MEDIA ADVISORY: UNT HEALTH SCIENCE CENTER PRESIDENT COMMENTS ON AVIAN INFLUENZA

November 2, 2005

President George Bush announced today (Nov. 1) in a speech at the National Institutes of Health in Bethesda, Md. a plan for funding early detection, containment and treatment of a possible avian flu outbreak. This strategy of investing in technology for greater vaccine production calls for the creation of new flu vaccines and stockpiling antiviral drugs.

Ronald Blanck, DO, president of UNT Health Science Center at Fort Worth, can comment on President Bushâ??s plan to fight avian influenza. Dr. Blanck served as the Armyâ??s Surgeon General and commander of the U.S. Army Medical Command. He is a world-renowned expert in the spread of infectious diseases and is currently consulting to put together an avian influenza response plan. He can speak about vaccinations and how the United States is preparing for the possible spread of the avian flu.

Dr. Blanck says that planning for worst case scenarios is important, but that people shouldnâ??t overreact to the possibility of an epidemic.

â??Even if this strain of influenza reaches epidemic proportions, we have far more tools to deal with it than existed in 1918-1919,â? Dr. Blanck said. â??We certainly need to plan and have measures in place to deal with the worst case, but we should not overreact.â?

Dr. Blanck emphasizes the use of simple precautions to help alleviate spread of the avian virus.

â??Simple measures, such as handwashing and avoiding large crowds need to be emphasized as well as using vaccines, personal protection such as masks and anti-viral agents.â?

Dr. Blanck continues to be consulted as an advisor on bioterrorism issues and an expert in preparing the medical community to respond to mass casualty incidents or those involving weapons of mass destruction. In addition to his many speaking engagements and advisory positions, he now chairs task forces on bioterrorism for both the Texas Medical Association and the American Osteopathic Association.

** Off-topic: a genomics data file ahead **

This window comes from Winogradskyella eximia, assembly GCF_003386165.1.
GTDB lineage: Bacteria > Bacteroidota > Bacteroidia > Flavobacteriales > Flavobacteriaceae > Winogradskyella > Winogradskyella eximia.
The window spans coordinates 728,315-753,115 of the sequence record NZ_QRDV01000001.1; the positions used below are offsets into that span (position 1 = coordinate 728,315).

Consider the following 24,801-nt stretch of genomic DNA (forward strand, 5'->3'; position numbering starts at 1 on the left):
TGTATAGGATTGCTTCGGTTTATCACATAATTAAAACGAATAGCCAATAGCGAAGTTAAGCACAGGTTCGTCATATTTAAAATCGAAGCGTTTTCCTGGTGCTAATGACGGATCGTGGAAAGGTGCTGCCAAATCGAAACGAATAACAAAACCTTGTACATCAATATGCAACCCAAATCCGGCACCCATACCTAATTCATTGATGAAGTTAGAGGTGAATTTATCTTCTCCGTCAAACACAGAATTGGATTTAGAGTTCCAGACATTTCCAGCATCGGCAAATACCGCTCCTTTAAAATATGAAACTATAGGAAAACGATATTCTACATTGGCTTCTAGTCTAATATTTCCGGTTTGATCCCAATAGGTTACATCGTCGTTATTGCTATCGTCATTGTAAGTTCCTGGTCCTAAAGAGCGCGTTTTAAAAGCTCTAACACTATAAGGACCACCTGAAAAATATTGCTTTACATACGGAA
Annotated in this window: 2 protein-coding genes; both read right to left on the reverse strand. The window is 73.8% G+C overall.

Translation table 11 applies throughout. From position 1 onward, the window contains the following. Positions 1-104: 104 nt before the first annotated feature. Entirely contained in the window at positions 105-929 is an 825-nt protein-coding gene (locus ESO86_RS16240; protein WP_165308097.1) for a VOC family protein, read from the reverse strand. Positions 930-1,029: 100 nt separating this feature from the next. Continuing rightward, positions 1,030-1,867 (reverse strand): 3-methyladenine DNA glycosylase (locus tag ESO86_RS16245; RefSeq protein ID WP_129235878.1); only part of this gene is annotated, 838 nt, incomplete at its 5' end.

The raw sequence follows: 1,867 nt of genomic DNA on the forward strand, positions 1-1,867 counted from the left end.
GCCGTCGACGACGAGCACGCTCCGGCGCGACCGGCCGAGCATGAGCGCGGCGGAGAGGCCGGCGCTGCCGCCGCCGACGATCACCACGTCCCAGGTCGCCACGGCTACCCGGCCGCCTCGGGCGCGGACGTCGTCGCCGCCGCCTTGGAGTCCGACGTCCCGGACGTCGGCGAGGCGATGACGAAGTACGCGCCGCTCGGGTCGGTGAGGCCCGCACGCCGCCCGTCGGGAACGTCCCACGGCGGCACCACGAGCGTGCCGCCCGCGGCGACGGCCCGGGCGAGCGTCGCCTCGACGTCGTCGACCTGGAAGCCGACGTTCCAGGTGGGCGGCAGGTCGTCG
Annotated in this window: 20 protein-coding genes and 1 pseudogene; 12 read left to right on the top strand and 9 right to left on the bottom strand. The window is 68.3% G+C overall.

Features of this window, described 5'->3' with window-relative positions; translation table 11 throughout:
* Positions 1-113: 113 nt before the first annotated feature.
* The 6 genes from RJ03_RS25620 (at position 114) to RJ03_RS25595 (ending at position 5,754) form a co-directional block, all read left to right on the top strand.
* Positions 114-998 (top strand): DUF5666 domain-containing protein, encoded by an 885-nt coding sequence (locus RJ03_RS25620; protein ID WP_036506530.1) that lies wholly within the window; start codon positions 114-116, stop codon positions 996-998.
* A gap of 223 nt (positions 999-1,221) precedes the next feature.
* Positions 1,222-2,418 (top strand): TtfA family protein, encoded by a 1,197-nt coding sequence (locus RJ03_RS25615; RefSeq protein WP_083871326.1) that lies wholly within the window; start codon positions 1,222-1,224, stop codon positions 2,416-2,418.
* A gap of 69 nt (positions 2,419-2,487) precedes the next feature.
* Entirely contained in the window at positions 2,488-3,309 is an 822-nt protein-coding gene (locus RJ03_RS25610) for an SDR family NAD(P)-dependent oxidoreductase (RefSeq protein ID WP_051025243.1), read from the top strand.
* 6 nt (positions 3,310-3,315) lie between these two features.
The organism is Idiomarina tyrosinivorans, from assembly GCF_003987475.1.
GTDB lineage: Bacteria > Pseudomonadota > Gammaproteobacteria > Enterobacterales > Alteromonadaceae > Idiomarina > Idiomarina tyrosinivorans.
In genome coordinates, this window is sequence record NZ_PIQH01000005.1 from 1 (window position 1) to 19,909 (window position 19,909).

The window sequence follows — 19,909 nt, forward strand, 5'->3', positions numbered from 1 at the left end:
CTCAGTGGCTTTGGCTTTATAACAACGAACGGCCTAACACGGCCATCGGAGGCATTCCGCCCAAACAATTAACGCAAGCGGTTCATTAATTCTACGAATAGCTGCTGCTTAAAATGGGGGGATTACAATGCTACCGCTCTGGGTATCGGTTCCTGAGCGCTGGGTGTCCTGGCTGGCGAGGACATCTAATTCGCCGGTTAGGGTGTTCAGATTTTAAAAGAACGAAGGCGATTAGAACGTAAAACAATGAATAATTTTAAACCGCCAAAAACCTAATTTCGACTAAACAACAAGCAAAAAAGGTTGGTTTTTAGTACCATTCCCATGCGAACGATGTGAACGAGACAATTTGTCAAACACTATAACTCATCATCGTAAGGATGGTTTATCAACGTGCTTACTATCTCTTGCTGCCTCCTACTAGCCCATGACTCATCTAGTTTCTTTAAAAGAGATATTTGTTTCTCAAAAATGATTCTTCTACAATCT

Dr. Blanck has appeared in various media as an expert on the spread of infectious diseases and medical preparedness.

###

Contact: Kay Colley 817-735-2553, cell 817-980-5090, e-mail kacolley@hsc.unt.edu.

Rita Fc
Women’s networking group started by TCOM leader earns national award

By Steven Bartolotta In 2007, TCOM’s Dr. Rita Patterson and Dr. Jennifer Wayne, a professor at Virginia Tech, recognized the need for women in the field of bioengineering to meet together, network, mentor and increase the representation of women in the field. Thus the ASME Bioengineering...Read more

Jun 23, 2021

Dr. Sid O'Bryant
Early findings of innovative study of Alzheimer’s among diverse populations available to dementia researchers

  A growing trove of data to help scientists understand the biology of Alzheimer’s disease among diverse populations within the context of sociocultural, behavioral and environmental factors is now available through the Institute for Translational Research at The University of North Te...Read more

Jun 22, 2021

Vic Holmes, Mpas, Edd, Pa C Assistant Professor
HSC Pride: Increased pronoun use is an emerging trend among health professionals

By Diane Smith-Pinckney The embroidery on Vic Holmes’ black scrubs identify him as a physician assistant and an ally to LGBTQ+ patients. The words, stitched under a rainbow-colored Caduceus pin and near his heart, read: “Vic Holmes, PA-C, He/Him/His, Family Medicine.” Pronouns are...Read more

Jun 21, 2021

Hsc Katie Pelch
Public health scientist lends expertise to national database addressing safer use of chemicals in our environment

By Sally Crocker Katie Pelch, PhD, wants you to know what’s in our environment and how the chemicals we’re exposed to every day may affect our health. Dr. Pelch is a part-time Assistant Professor, Department of Biostatistics and Epidemiology, in the HSC School of Public Health (SPH), where...Read more

Jun 21, 2021